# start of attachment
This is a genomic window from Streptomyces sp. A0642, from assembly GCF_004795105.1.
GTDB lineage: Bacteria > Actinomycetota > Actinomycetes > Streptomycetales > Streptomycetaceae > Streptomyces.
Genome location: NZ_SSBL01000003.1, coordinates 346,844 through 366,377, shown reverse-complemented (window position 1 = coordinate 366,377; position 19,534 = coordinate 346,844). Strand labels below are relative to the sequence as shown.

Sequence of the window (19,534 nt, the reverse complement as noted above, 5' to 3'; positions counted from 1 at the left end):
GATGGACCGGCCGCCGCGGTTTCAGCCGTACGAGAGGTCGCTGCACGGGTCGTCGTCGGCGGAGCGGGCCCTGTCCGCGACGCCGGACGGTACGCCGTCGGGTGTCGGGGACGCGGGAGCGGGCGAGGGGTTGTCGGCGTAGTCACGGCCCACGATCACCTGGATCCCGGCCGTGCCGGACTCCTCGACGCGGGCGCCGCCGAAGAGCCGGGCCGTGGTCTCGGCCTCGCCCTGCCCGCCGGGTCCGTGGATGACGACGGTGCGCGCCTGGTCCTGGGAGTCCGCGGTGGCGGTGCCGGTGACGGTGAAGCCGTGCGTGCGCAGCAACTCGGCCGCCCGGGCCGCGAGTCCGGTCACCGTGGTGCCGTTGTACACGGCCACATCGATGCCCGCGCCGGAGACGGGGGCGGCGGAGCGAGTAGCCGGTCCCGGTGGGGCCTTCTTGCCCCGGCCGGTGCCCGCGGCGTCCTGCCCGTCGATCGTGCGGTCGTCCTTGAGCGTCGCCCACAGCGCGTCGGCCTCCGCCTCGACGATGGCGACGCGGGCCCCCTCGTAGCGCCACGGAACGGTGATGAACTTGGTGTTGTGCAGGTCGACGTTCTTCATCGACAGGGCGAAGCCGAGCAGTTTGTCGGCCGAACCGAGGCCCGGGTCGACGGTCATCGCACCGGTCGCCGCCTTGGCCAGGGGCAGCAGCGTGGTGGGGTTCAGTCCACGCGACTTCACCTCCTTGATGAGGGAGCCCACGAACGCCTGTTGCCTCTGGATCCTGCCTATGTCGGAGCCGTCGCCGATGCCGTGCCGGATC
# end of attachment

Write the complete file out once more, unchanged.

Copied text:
This is a genomic window from Streptomyces sp. A0642, from assembly GCF_004795105.1.
GTDB lineage: Bacteria > Actinomycetota > Actinomycetes > Streptomycetales > Streptomycetaceae > Streptomyces.
Genome location: NZ_SSBL01000003.1, coordinates 346,844 through 366,377, shown reverse-complemented (window position 1 = coordinate 366,377; position 19,534 = coordinate 346,844). Strand labels below are relative to the sequence as shown.

Sequence of the window (19,534 nt, the reverse complement as noted above, 5' to 3'; positions counted from 1 at the left end):
GATGGACCGGCCGCCGCGGTTTCAGCCGTACGAGAGGTCGCTGCACGGGTCGTCGTCGGCGGAGCGGGCCCTGTCCGCGACGCCGGACGGTACGCCGTCGGGTGTCGGGGACGCGGGAGCGGGCGAGGGGTTGTCGGCGTAGTCACGGCCCACGATCACCTGGATCCCGGCCGTGCCGGACTCCTCGACGCGGGCGCCGCCGAAGAGCCGGGCCGTGGTCTCGGCCTCGCCCTGCCCGCCGGGTCCGTGGATGACGACGGTGCGCGCCTGGTCCTGGGAGTCCGCGGTGGCGGTGCCGGTGACGGTGAAGCCGTGCGTGCGCAGCAACTCGGCCGCCCGGGCCGCGAGTCCGGTCACCGTGGTGCCGTTGTACACGGCCACATCGATGCCCGCGCCGGAGACGGGGGCGGCGGAGCGAGTAGCCGGTCCCGGTGGGGCCTTCTTGCCCCGGCCGGTGCCCGCGGCGTCCTGCCCGTCGATCGTGCGGTCGTCCTTGAGCGTCGCCCACAGCGCGTCGGCCTCCGCCTCGACGATGGCGACGCGGGCCCCCTCGTAGCGCCACGGAACGGTGATGAACTTGGTGTTGTGCAGGTCGACGTTCTTCATCGACAGGGCGAAGCCGAGCAGTTTGTCGGCCGAACCGAGGCCCGGGTCGACGGTCATCGCACCGGTCGCCGCCTTGGCCAGGGGCAGCAGCGTGGTGGGGTTCAGTCCACGCGACTTCACCTCCTTGATGAGGGAGCCCACGAACGCCTGTTGCCTCTGGATCCTGCCTATGTCGGAGCCGTCGCCGATGCCGTGCCGGATC